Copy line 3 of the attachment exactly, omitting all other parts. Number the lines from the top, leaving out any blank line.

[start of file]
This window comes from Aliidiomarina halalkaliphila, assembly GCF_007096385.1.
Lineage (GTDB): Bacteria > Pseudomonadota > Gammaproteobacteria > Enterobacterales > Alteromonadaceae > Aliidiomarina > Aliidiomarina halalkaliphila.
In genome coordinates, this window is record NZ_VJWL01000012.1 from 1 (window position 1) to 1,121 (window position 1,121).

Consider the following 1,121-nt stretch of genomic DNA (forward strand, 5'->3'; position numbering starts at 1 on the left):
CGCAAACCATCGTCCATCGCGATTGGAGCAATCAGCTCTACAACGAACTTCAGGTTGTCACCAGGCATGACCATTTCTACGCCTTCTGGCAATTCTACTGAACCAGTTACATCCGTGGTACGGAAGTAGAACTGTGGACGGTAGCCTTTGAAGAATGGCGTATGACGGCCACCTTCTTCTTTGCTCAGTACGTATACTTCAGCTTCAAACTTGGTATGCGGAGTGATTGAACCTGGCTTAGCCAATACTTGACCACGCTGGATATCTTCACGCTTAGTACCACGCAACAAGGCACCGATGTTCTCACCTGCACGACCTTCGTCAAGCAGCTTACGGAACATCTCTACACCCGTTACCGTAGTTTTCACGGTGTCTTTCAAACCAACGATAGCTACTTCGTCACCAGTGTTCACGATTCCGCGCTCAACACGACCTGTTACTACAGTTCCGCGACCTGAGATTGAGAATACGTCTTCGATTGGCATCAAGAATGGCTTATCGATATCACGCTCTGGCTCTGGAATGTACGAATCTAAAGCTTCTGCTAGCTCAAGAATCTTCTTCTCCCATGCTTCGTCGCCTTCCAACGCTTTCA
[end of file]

In genome coordinates, this window is record NZ_VJWL01000012.1 from 1 (window position 1) to 1,121 (window position 1,121).